The National People’s Congress is becoming more willing to challenge the State Council on some issues in the public spotlight, notably environmental protection and public finance.
NPC’s push to increase its influence, however subtle, is significant. For a long time, the NPC passively approved new laws. Now, the Party may no longer be able to take for granted that the NPC will approve legislation—exposing tensions as ministries fight its larger role.
The top-level plan for fixing China’s bloated and inefficient state sector, 22 months in the making, disappoints. The November 2013 Third Plenum Resolution represented a progressive blueprint for breaking policy gridlock, but the Party’s determination to retain control of economic management shows no sign of abating. The new document restates key Third Plenum principles.
- thou shalt be an entrepreneur
- healthcare goes digital
- SOE reform plan underwhelms
- reshaping farms
- Energy Law and Environment Protection Tax Law
- cybersecurity looms large in lead up to Xi state visit
New rules give the go ahead to invest a portion of pension funds in stock. Cleaning up a fragmented system is needed, but the reforms are not enough to either make a dent in pension shortfalls or stabilise the stock market.
Learning from a slew of poor-performing overseas investments, ‘going global’, rebranded as ‘capacity cooperation’, will insert Chinese capital and know-how into partner ventures rather than dominate whole value chains. Rolling out ahead of Belt and Road, it will take a more calibrated approach to exporting capacity.
- reversing NPC’s rubber stamp status will be slow
- pension funds to the market
- e-commerce techno-cure
- yet another food safety law
- big parade wins domestic hearts and minds
A surprise currency devaluation and another jolt in local equity prices sent jitters through peripheral currencies and global markets. Doomsayers would be wrong to see portents of downfall in either. The popped stock market bubble and weakened RMB demand are symptomatic of deferred structural transition. The consequent slowdown, long in the making, is hardly news.
A self-confident Xi Jinping 习近平 is no longer ‘hiding and biding’, pronounced a 15 August 2015 news report. This ‘remoulding’ of Deng Xiaoping’s 邓小平 famous maxim was rapidly echoed across the media, reinforced by the military parade on 3 September.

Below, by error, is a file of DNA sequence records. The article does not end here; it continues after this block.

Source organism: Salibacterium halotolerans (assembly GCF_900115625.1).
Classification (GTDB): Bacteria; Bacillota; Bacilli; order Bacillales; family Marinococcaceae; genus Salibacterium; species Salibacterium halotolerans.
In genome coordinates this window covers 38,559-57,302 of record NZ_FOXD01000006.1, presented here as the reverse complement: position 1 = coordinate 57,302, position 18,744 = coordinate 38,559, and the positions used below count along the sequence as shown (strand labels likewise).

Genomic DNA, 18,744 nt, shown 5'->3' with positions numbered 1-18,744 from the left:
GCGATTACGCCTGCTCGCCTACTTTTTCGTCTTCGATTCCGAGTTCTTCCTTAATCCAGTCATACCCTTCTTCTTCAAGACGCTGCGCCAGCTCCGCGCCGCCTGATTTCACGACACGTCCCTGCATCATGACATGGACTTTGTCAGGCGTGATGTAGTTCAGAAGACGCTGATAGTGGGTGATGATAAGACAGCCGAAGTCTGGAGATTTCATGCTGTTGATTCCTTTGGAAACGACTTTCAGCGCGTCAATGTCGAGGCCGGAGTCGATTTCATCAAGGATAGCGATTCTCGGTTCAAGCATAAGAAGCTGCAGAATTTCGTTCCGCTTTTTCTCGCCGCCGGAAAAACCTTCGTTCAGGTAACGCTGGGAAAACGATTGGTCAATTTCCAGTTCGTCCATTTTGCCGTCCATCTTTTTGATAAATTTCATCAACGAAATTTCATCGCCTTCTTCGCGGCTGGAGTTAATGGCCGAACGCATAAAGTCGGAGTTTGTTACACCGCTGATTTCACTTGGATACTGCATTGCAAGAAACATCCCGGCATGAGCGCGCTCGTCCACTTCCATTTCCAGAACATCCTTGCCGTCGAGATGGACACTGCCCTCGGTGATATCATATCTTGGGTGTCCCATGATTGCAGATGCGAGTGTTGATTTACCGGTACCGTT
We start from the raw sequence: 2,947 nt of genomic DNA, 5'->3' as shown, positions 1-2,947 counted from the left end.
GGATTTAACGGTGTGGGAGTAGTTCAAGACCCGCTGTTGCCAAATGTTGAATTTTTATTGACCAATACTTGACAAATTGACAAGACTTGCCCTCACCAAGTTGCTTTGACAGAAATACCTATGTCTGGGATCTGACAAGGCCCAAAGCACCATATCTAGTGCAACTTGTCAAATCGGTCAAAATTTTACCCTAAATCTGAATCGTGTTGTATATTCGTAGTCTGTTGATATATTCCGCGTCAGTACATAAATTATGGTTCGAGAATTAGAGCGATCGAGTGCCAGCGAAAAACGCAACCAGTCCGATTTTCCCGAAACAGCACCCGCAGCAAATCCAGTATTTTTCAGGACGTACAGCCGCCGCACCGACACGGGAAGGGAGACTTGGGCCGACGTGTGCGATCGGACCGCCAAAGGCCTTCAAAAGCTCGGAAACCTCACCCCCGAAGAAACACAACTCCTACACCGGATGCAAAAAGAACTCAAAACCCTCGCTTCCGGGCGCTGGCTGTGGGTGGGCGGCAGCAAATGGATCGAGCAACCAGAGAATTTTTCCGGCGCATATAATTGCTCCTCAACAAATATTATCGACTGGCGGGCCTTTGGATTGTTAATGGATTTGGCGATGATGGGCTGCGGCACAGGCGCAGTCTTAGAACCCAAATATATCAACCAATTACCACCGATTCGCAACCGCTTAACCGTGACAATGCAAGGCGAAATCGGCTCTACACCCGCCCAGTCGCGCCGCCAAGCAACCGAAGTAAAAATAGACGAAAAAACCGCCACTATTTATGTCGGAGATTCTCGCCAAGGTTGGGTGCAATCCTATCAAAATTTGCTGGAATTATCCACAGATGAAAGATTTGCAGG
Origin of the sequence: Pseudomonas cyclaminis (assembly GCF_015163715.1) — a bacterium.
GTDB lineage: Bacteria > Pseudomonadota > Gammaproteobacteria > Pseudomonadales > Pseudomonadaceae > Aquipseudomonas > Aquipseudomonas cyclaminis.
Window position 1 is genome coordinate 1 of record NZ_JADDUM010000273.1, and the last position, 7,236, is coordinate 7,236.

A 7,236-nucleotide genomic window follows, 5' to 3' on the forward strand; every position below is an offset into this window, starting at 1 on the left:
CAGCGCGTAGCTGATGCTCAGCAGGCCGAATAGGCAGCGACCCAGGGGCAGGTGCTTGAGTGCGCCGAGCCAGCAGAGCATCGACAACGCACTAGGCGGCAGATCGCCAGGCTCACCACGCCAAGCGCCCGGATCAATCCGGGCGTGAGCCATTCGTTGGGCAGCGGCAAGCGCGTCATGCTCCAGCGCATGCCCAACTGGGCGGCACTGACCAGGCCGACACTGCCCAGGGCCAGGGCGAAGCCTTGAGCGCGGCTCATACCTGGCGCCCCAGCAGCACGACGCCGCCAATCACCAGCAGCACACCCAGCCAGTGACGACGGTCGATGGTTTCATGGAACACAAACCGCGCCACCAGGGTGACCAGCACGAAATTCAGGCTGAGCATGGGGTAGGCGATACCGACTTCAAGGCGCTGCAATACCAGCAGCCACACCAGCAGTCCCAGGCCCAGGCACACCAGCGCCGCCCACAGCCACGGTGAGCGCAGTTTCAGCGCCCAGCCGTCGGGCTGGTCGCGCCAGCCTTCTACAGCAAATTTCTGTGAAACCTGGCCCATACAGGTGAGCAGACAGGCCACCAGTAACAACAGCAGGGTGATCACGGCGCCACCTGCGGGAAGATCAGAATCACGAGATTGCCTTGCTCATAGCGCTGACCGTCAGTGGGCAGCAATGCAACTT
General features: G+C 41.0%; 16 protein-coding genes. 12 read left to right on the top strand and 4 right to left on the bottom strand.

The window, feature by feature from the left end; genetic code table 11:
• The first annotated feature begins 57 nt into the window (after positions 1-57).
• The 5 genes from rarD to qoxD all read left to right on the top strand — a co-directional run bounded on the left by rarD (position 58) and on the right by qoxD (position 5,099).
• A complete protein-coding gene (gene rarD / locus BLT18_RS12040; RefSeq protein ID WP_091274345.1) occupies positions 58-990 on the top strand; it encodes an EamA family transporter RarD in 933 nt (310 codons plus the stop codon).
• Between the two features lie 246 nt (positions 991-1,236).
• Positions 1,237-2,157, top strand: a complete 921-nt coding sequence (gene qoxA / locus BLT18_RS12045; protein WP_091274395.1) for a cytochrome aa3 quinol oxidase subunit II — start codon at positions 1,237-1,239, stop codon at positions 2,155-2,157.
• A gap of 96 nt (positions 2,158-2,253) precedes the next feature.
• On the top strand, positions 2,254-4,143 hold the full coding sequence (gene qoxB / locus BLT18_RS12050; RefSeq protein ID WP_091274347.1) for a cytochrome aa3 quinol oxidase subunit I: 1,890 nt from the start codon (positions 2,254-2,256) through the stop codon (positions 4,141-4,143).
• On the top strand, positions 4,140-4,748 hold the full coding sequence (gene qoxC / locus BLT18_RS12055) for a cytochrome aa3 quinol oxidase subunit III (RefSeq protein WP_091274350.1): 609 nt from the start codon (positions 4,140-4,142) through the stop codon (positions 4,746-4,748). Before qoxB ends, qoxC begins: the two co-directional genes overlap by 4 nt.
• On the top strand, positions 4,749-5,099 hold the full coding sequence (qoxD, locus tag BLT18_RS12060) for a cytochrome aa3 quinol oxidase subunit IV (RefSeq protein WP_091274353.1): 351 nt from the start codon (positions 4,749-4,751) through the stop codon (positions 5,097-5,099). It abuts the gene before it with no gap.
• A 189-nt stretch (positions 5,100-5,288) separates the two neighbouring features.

The shift from arbitrary pollution control fees to a tax framework signals China’s strengthening response to polluters. The draft Environmental Protection Tax Law (EPT Law) released 10 June by MoF, SAT, and MEP also points to a transition from a whack-a-mole approach using administrative decrees, to a legal framework that allows for more rational arbitration of interests.
- MoF and NDRC pushing agri reform
- SOE reform plan delayed 17 months
- cyberspace sovereignty
- muted response to Abe’s end WWII speech
- lifelong accountability for environmental damage
- streamlining and tightening drug approvals
MIIT’s 23 July plan to build 100 intelligent SME clusters around established firms encourages SMEs as innovators and manufacturing hubs in their own right. The plan marks MIIT’s debut as driver of macro-policy, but reveals its limitations. Securing funds—SMEs’ biggest constraint—lies beyond MIIT’s remit or political clout.
Centrally-planned regional upgrade aspires to offset economic slowdown and climate change in one move, achieving national showcase status. Among multiple objectives, dismantling provincial protectionism while boosting regional integration and cooperation rank high. The June 2015 Coordinated Development Outline details planned transport corridors, activity zones and environmental protection.